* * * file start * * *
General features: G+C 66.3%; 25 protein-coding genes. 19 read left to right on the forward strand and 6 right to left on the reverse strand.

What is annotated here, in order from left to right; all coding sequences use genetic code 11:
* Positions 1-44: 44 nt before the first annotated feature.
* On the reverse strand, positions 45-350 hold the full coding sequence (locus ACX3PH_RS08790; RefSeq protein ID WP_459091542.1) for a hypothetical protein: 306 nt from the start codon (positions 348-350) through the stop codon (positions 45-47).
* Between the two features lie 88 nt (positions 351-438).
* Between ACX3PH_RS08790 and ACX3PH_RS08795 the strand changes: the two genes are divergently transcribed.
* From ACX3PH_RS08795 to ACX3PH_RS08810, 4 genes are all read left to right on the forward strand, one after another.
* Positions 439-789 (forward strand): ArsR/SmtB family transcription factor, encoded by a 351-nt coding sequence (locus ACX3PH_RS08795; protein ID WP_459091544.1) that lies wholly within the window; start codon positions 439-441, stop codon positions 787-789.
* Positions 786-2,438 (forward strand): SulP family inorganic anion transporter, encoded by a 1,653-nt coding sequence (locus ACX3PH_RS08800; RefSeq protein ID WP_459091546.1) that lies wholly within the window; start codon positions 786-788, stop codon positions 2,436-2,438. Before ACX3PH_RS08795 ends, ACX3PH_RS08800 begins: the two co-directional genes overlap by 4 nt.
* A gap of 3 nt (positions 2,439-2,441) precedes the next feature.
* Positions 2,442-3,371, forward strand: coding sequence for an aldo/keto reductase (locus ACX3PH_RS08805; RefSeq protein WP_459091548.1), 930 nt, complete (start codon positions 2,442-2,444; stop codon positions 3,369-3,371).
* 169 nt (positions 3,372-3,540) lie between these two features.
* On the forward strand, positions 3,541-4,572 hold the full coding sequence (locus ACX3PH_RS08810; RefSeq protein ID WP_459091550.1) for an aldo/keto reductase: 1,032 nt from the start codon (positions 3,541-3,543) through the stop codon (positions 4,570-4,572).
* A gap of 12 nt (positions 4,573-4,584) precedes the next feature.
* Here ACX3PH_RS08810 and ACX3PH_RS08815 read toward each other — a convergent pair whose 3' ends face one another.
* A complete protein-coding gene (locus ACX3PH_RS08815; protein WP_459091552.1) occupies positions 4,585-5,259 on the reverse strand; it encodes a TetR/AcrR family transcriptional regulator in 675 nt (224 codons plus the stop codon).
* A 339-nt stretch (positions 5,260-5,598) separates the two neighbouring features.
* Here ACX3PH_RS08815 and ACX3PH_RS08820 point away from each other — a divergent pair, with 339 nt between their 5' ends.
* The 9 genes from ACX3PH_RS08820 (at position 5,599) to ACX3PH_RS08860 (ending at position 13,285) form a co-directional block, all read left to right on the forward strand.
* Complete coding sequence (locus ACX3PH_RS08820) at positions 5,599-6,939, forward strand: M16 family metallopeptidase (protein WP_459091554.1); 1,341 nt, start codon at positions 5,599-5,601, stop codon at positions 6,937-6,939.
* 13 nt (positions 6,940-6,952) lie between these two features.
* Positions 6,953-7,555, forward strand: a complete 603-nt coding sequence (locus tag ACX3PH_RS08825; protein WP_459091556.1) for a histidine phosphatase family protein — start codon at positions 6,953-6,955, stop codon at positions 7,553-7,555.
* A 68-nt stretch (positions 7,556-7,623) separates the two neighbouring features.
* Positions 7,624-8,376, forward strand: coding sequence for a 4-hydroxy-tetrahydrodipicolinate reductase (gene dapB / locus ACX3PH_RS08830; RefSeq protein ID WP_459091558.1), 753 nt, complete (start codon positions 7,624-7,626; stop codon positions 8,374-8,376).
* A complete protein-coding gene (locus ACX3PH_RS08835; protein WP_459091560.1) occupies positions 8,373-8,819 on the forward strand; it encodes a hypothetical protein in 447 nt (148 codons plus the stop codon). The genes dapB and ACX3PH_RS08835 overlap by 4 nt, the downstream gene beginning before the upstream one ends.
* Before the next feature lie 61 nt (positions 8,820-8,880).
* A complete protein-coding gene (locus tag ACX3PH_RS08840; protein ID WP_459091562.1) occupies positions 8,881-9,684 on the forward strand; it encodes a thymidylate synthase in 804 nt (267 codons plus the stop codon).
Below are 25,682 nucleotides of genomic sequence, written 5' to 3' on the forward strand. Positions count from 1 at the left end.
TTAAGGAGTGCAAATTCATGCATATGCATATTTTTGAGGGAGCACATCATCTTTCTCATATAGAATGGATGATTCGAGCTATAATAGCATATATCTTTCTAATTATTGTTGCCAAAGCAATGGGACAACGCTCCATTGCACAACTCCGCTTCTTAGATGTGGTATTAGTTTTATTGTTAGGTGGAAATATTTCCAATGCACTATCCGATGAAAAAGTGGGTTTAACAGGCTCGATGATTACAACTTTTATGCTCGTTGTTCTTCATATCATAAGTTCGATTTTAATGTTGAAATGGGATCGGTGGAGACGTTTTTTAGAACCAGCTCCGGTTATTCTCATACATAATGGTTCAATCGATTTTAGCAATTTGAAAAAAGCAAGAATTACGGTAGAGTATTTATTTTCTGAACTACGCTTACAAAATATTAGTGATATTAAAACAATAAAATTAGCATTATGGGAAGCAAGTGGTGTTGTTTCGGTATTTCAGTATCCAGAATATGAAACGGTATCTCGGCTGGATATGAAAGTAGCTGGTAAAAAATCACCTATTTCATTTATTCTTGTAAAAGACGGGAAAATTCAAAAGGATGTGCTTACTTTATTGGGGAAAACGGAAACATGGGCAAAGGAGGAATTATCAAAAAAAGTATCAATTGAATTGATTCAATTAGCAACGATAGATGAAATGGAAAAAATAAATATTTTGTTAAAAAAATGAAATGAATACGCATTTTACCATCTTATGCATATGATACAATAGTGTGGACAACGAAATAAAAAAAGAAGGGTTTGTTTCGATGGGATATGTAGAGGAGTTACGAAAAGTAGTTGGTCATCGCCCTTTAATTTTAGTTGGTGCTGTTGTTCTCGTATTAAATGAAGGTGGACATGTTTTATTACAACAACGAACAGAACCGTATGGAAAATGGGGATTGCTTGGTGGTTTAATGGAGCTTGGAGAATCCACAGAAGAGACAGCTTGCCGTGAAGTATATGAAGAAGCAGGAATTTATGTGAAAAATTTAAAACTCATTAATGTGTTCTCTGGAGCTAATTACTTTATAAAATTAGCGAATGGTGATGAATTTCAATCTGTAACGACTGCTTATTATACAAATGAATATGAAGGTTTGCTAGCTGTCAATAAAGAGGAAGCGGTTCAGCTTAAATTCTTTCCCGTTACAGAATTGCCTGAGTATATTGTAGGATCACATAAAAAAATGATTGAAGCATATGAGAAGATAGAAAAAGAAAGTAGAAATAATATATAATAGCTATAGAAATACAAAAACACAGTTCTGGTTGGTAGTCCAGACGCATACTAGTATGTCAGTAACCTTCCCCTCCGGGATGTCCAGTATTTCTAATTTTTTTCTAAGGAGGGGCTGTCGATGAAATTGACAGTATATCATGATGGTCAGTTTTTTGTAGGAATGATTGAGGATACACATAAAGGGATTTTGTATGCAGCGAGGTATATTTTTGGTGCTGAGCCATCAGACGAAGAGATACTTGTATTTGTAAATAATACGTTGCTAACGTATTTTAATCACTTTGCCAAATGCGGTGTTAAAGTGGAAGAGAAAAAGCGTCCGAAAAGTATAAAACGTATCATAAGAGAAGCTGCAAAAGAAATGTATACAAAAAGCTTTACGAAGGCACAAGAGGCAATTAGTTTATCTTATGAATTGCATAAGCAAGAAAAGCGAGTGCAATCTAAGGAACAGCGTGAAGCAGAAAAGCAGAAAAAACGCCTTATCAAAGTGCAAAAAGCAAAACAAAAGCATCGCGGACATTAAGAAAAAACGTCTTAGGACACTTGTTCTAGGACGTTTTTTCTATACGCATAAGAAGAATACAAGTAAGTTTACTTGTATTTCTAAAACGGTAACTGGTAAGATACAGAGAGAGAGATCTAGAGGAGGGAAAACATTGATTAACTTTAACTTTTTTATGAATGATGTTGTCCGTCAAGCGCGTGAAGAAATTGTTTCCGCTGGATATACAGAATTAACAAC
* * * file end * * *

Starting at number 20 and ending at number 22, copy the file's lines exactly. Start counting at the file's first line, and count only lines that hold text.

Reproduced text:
* Complete coding sequence (locus ACX3PH_RS08820) at positions 5,599-6,939, forward strand: M16 family metallopeptidase (protein WP_459091554.1); 1,341 nt, start codon at positions 5,599-5,601, stop codon at positions 6,937-6,939.
* 13 nt (positions 6,940-6,952) lie between these two features.
* Positions 6,953-7,555, forward strand: a complete 603-nt coding sequence (locus tag ACX3PH_RS08825; protein WP_459091556.1) for a histidine phosphatase family protein — start codon at positions 6,953-6,955, stop codon at positions 7,553-7,555.